The Śaṅkara Dig Vijaya reports that Śaṅkara learned so quickly after meeting Govindapāda that he needed little input from his Guru to attain great depths of insight. The Guru soon commissioned Śaṅkara to proceed to the holy city of Vārānasi (also known as Benaras), and then on to the Himalayas, where Śaṅkara consulted with numerous sages and composed many commentaries, reportedly at the age of twelve. The verifiably authentic works of Śaṅkara passed down to the present day include commentaries on ten Upaniṣads as well as a commentary on Śrī Bhagavad Gītā. He also wrote several works systematizing Upanishadic thought: a commentary on the Vedānta or Brahma Sūtras; one on the Gauḍapāda Kārikās, a set of verses attributed to his Guru’s Guru, Gauḍapāda; and a collection of verse and prose works known as the Upadeśa Sahasrī (A Thousand Teachings). At whatever Śaṅkara’s age when he composed these works, their originality and consistency of thought appear to reflect the intense conviction and focus of a young genius who needed little guidance from elders. While biographers describe Śaṅkara’s commentaries as something expected of all great teachers, there is little historical evidence that anyone before him attempted to comment on such a wide range of traditional sources in such a comprehensive way.
The vast expanse of Śaṅkara’s works—thousands of pages in print—can easily eclipse the simplicity and clarity of his teaching approach. Throughout his writings, Śaṅkara stresses that to realize the Truth, a student must listen to (śravana), think about (manana), and focus intently on the words of respected, authoritative teachers (nididhyāsana).3 For Śaṅkara, as for the Brahminical tradition generally, the Vedas (including the Upaniṣads contained in them) are first and foremost śruti (hearing), emphasizing that hearing their sounds (vs. just reading or thinking about concepts) is central to the nature of these oral sources. The Upaniṣads often recount stories of sages imparting teachings to one or more students who hear, think about, and intently focus on their words. Śaṅkara, in turn, models this approach in carefully examining the wide range of Upanishadic stories and proclamations, including the rich imagery used to convey subtle truths. This high priority placed on carefully examining the spoken words of the Vedas is enshrined in the first four aphorisms of the Vedānta Sūtras:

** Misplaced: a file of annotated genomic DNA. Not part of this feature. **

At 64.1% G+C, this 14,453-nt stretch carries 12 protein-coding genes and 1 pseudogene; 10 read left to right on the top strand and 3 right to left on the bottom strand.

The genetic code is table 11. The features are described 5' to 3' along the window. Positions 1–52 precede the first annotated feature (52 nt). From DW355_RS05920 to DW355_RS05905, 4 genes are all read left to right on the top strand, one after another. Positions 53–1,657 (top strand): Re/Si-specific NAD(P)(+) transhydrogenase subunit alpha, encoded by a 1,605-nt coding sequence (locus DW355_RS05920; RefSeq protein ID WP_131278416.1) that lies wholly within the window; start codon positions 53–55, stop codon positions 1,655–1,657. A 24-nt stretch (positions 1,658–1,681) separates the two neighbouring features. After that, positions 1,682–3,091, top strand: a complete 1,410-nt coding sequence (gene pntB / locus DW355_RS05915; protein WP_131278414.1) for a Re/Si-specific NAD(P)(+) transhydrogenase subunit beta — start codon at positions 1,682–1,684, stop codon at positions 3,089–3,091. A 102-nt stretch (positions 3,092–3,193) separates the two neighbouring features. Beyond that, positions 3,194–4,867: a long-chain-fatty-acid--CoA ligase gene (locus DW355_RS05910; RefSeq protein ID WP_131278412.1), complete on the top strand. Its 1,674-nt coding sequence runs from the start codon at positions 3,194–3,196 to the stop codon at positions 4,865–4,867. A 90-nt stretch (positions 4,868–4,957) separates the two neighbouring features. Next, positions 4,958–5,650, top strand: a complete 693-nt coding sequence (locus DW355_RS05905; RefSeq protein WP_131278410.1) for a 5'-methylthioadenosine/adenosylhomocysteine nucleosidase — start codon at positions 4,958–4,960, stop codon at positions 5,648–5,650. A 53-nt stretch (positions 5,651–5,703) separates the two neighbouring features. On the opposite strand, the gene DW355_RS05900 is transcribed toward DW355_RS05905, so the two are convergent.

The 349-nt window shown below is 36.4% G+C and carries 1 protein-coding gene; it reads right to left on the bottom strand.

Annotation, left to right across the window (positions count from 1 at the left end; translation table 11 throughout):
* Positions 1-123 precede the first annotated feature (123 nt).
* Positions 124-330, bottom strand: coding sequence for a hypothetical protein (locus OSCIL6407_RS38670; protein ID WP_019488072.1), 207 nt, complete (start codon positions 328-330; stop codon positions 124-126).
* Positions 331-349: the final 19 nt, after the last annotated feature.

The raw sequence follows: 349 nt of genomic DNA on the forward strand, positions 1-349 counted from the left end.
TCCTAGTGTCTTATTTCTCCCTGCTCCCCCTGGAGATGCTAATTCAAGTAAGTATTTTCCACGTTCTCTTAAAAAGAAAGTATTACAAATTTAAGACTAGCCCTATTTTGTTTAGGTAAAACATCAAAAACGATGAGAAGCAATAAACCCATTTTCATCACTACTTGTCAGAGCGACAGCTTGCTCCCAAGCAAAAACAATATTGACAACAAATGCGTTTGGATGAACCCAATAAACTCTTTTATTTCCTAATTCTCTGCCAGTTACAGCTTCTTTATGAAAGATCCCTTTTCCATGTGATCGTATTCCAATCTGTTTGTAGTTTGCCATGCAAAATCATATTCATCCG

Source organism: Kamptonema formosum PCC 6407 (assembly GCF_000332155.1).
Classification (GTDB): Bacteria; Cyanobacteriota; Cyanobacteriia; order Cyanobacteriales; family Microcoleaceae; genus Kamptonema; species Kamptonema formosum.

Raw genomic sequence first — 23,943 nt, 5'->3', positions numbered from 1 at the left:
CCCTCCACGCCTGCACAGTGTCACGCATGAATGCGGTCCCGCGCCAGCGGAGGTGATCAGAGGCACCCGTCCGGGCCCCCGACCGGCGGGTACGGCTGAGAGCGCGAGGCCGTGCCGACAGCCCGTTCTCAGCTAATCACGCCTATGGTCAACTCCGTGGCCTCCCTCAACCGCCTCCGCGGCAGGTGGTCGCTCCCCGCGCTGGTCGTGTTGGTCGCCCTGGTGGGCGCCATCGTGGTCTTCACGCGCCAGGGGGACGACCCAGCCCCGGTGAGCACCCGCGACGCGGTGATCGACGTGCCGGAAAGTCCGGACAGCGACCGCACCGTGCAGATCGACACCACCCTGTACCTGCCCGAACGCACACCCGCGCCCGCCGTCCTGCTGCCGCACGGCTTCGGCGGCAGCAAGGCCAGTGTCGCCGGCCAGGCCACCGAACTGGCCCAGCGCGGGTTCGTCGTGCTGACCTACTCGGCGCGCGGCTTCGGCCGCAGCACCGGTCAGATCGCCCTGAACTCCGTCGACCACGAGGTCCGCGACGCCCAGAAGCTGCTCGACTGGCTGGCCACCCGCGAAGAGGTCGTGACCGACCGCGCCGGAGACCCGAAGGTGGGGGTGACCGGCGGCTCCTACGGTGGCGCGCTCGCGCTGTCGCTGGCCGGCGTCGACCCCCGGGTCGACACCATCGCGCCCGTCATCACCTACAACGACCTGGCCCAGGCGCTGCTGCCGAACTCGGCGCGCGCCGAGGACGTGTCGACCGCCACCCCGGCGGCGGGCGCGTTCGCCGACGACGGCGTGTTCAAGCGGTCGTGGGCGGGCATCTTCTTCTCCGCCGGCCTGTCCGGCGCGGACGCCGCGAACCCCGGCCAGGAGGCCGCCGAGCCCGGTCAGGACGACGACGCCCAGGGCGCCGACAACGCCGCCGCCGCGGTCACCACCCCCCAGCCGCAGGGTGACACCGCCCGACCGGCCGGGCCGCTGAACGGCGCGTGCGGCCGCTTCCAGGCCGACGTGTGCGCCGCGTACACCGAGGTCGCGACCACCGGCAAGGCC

(1) Now let us desire to know Brahman;
(2) From which all things are born, etc. [that is, in which they also exist and then dissolve];